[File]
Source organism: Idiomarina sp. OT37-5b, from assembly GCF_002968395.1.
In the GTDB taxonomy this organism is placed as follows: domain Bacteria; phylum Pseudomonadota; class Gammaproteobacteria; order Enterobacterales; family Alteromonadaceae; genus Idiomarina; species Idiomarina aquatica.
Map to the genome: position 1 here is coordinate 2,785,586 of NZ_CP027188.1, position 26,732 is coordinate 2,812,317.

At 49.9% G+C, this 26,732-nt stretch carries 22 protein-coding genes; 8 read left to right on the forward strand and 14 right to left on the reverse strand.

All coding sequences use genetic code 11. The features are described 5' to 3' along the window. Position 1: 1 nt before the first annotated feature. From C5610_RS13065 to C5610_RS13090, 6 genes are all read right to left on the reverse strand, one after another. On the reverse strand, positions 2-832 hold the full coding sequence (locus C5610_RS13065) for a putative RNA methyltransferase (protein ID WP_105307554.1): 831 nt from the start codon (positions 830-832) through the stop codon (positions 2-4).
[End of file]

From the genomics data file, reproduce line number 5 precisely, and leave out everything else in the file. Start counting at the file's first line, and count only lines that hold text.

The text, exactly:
All coding sequences use genetic code 11. The features are described 5' to 3' along the window. Position 1: 1 nt before the first annotated feature. From C5610_RS13065 to C5610_RS13090, 6 genes are all read right to left on the reverse strand, one after another. On the reverse strand, positions 2-832 hold the full coding sequence (locus C5610_RS13065) for a putative RNA methyltransferase (protein ID WP_105307554.1): 831 nt from the start codon (positions 830-832) through the stop codon (positions 2-4).